Irish exports to the Arab world increased by 10% in the first nine months of 2020 compared to the same period last year, according to the Arab Irish Chamber of Commerce.
The new figures from the AICC reveal that there were notable increases in exports of Irish goods and services to Qatar, Jordan, Saudi Arabia, Egypt, the UAE and Algeria.
With the end of the Brexit transition period fast approaching and the prospect of a trade deal in flux, Irish SMEs are looking to expand their reach when it comes to export partners.
Speaking on Morning Ireland, Ahmad Younis, the CEO of the AICC, said there are lots of opportunities for Irish firms in the Arab region.
"The Arab world consists of 21 countries, with a population of 420 million people, representing 5.5% of the world's population and accounting for 3.1% of the world's economy.
"The population of the region is growing rapidly and is forecast to exceed 500 million, 6% of the global population, by 2028," he said.
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The AICC report states that Ireland has exported a total of almost €1.9 billion in goods alone to the Arab world from the first quarter to the third quarter of this year, compared with €1.73 billion for 2019.
Mr Younis said he expects that figure to increase further.
"Many Irish companies are looking to reduce their dependence on the UK market so we forecast that Irish exports to the region will increase even further.
"While the impact of Brexit is instilling a sense of trepidation in many business owners in Ireland, now is the time to focus on the bigger picture and explore opportunities elsewhere, and the reality is they don't have to look too far to successfully diversify their export markets," he said.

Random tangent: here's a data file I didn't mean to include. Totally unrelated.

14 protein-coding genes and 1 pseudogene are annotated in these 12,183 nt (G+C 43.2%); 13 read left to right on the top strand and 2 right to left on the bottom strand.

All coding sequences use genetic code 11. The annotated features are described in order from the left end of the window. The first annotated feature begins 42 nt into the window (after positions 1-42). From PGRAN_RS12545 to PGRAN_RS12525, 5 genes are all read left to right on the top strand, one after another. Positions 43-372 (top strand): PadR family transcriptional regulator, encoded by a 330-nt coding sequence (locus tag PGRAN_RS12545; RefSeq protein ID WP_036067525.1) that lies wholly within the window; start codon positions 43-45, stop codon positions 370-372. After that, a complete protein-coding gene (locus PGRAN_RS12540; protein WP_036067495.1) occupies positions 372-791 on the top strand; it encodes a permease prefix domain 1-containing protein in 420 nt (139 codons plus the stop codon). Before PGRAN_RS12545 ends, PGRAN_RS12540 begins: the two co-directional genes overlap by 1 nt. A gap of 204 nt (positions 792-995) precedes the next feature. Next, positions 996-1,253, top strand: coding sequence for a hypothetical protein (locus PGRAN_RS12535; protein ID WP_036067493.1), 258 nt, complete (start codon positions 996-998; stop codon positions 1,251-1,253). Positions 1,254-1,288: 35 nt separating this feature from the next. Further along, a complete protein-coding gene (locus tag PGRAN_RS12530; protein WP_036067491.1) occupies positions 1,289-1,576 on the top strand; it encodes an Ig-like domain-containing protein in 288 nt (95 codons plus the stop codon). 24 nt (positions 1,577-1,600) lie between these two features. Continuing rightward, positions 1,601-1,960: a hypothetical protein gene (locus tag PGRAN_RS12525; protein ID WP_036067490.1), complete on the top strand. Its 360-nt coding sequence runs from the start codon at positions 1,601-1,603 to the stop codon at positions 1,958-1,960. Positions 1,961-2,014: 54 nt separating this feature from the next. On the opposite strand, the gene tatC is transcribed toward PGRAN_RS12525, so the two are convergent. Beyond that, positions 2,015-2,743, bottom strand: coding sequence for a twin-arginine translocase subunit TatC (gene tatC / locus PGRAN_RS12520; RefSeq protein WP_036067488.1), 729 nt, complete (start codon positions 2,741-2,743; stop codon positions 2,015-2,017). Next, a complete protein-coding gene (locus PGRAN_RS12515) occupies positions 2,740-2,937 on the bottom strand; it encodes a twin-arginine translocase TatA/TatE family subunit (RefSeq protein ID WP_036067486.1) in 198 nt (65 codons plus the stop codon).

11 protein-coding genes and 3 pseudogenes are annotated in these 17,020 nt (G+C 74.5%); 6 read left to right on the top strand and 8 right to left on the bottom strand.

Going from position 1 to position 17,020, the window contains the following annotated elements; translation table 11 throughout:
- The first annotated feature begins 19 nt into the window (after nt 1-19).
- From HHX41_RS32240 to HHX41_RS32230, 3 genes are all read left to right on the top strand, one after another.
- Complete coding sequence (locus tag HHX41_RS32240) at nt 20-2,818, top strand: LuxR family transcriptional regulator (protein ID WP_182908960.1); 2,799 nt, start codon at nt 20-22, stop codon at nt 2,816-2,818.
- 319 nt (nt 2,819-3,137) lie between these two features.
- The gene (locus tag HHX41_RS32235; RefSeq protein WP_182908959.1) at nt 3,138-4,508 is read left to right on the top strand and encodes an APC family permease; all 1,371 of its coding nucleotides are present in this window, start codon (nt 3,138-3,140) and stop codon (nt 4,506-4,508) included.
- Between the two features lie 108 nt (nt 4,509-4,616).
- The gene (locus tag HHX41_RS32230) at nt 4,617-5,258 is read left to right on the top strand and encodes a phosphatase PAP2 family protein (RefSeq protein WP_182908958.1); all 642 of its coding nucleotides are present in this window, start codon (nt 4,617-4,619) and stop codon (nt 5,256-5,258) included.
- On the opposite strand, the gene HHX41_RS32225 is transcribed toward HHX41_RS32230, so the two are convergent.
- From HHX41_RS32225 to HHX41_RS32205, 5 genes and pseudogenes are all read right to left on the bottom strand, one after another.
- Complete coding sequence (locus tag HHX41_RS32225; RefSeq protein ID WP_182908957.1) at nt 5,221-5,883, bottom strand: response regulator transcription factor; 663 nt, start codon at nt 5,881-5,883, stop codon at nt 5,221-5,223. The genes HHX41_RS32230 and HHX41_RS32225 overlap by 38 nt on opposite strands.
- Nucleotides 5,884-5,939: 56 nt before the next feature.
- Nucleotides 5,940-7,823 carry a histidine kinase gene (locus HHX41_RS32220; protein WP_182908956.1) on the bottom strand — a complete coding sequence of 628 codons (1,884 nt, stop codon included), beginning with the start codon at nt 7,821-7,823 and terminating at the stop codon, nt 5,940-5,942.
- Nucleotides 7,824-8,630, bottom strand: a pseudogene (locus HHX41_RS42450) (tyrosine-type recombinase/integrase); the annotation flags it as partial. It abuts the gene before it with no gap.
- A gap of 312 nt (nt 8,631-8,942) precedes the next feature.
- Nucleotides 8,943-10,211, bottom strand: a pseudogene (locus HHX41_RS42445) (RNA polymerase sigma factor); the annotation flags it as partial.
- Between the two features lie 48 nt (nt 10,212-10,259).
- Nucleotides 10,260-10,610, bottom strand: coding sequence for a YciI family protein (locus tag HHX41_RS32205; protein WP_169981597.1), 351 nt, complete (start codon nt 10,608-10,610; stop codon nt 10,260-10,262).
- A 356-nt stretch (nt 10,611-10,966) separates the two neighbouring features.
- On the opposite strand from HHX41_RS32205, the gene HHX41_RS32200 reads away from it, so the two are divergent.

80% of the Irish goods exported to the region fall into five categories - soft drink concentrates, baby formula, pharmaceuticals, computer equipment and dairy.
"Demand for imports is high, and coupled with multiple large-scale investment and infrastructure plans that are already in train, it's a ready-made market for Irish SMEs," explained Mr Younis.
With a population of 33.7 million, he said that while Saudi Arabia is the largest importer of Irish goods among the AICC member countries, other markets are growing in popularity.
"Last year, the AICC commissioned a report by EY-DKM that highlighted 11 member countries that are considered to represent the greatest potential for Irish business.
"These are Algeria, Bahrain, Egypt, Iraq, Jordan, Kuwait, Morocco, Oman, Qatar, Saudi Arabia and the United Arab Emirates.
"These countries represent approximately 4.4% of the world's population and 2.8% of the world economy," he said.
Taking the first step
With traditional business activities such as conferences and exhibitions on pause for the next few months, Mr Younis advised that Irish companies interested in exploring opportunities in the region are not deterred and instead make use of all available resources.
"There is a lot of help and advice available locally to business-owners looking to expand their international exporting potential.
"Make use of this time and the expertise available by speaking to organisations like Bord Bia and the AICC.
"Enterprise Ireland also has specialist teams across the region to specifically support Irish firms in getting established and provides advice on the different business models that operate out there.
"Do your research and avoid wasting time, money and effort surging ahead with a business model that is not right for you - or the market," advised Mr Younis.